“dmg events has been established in the country for over a decade, so we have the experience in running events successfully,” says Kazi, who notes that there was no dedicated water event in the country. “With the growing demand in this sector and our experience, the timing couldn’t have been more perfect.” Kazi adds that dmg’s growing client base in KSA, had seen several companies in this sector asking them to consider running an event dedicated to water. “Like us, many stakeholders believe this is a big sector.”

How does Kazi think the event will fit with the existing portfolio in Saudi – 15 events altogether?

“Yes, 15+ and growing. We run our existing Big 5 KSA event where a small element of the clientele is from the water sector. The water community likes its own events, and we give it its own identity and are confident can scale the event up,” he says.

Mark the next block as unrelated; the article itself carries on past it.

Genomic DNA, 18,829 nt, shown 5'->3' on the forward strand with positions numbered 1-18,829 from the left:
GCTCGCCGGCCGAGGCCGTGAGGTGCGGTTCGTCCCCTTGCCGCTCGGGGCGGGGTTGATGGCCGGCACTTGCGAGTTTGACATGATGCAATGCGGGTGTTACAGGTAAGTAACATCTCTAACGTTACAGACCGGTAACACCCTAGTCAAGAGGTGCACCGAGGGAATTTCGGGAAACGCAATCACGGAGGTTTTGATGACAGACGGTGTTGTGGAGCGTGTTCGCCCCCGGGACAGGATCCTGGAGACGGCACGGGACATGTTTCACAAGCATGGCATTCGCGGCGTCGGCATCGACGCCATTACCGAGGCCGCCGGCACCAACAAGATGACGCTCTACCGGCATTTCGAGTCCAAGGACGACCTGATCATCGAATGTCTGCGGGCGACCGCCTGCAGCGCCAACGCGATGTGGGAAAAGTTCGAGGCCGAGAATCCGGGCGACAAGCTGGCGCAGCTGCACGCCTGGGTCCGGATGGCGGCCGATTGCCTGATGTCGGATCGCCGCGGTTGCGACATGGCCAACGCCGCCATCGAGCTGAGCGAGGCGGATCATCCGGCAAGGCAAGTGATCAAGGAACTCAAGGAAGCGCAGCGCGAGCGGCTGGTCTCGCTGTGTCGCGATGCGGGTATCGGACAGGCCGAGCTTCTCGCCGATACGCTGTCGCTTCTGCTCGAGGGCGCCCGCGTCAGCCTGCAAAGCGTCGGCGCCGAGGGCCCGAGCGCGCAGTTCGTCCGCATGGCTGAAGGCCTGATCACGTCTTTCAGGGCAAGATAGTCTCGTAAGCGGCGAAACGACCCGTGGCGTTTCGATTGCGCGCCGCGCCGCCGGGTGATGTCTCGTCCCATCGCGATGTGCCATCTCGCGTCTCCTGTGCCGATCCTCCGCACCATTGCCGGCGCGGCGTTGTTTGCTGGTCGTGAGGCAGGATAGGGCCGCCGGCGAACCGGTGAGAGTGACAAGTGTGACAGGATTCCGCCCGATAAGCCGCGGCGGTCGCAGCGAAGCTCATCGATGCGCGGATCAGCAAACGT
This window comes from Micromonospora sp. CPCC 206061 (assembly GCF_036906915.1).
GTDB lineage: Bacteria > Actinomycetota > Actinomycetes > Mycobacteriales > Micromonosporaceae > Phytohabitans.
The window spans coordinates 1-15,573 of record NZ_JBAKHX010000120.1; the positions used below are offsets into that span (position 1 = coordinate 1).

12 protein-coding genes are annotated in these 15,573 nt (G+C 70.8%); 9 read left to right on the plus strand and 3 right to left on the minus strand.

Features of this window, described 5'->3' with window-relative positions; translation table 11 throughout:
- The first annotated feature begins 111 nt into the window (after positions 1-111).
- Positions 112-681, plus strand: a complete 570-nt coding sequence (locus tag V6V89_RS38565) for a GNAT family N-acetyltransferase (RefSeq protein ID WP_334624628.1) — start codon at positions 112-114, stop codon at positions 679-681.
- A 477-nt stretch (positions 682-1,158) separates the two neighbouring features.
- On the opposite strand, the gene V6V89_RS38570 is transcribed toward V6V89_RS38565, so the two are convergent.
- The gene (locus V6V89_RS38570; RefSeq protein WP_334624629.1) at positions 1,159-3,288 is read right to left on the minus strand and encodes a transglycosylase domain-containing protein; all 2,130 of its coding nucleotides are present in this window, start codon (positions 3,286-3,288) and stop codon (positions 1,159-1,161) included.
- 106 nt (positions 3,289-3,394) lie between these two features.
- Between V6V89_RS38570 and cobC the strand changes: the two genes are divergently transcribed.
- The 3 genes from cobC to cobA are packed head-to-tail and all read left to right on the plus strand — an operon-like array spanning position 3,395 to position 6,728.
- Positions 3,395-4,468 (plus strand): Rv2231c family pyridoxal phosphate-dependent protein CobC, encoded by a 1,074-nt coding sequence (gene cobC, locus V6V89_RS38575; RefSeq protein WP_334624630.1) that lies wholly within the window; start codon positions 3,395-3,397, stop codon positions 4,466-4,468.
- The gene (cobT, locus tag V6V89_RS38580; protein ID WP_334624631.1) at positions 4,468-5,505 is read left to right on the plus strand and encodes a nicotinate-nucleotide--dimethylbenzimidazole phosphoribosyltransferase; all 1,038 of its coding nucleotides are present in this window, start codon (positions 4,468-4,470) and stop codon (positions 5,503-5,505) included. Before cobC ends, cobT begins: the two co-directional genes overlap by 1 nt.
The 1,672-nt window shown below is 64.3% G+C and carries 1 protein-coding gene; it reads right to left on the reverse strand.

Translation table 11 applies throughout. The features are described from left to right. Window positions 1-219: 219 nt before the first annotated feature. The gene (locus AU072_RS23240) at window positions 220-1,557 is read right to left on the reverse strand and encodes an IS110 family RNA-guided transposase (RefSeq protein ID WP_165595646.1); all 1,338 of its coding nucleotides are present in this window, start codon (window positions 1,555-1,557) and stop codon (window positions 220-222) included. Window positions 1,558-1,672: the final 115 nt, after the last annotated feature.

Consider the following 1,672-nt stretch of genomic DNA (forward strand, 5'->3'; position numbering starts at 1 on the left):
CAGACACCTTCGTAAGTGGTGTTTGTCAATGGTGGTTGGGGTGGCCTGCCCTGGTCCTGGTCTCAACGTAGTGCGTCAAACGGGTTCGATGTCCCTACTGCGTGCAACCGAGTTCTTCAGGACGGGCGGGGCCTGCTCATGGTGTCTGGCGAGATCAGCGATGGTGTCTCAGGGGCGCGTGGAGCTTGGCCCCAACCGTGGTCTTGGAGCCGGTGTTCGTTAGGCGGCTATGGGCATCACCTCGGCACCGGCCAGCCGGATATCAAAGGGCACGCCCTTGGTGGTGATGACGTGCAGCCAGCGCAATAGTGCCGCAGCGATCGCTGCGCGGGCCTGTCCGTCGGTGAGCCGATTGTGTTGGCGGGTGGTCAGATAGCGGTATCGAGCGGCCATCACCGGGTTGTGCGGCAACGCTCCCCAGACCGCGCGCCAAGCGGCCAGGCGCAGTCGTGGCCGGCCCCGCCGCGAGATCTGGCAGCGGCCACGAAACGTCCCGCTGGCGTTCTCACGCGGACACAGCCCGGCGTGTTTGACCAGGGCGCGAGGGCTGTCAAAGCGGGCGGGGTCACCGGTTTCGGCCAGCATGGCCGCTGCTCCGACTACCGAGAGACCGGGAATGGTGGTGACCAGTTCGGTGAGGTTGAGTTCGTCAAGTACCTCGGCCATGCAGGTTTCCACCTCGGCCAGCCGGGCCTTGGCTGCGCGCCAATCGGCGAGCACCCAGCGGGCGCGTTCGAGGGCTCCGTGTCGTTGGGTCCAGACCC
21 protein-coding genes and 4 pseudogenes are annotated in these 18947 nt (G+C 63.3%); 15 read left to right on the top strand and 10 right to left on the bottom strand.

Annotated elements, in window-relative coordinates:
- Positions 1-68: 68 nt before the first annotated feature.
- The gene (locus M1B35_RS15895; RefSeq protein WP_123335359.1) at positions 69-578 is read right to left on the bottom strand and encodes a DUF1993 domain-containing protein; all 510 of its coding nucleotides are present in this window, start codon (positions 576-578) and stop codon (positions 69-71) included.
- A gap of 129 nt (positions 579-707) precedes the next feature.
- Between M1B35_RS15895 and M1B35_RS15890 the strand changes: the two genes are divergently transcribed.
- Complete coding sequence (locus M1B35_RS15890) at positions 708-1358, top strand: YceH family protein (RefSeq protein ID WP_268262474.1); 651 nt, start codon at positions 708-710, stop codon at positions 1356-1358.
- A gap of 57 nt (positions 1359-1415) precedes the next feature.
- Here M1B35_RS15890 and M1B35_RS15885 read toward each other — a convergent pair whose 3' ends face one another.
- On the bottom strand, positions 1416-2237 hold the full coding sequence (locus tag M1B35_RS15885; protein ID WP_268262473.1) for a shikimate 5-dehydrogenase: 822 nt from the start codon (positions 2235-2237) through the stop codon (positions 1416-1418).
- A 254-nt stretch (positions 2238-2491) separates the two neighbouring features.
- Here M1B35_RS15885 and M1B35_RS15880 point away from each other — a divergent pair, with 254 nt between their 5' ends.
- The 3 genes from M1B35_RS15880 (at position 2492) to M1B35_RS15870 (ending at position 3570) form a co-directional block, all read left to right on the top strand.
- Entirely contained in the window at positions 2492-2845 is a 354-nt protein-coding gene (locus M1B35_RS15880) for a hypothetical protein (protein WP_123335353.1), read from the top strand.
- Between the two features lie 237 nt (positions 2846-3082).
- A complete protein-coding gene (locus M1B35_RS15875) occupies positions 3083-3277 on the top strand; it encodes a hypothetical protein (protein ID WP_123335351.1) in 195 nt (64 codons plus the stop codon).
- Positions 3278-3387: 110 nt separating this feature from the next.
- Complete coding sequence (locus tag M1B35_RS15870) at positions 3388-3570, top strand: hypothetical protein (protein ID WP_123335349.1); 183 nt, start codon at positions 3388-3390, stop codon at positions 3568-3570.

Water is clearly a big theme in the country, with the sector involved in an $80bn investment project from the government. Presumably the opportunities in this sector are huge?

“Saudi Arabia is addressing the increasing water demand caused by economic diversification, population growth and urbanisation,” says Kazi, pointing to the potential for the private sector to drive growth in the water sector. “The Saudi government is also investing in 147 sewage treatment plants all around the country, as well as almost 15,000km of wastewater collection networks,” he adds, explaining that the Saudi Arabian government is investing heavily in water waste treatment infrastructure to allow the recycling and reuse of water. Desalination capacity is expected to increase to 7.5 million cubic metres per day by 2027 in the Kingdom, up from its current capacity of just over 3 million.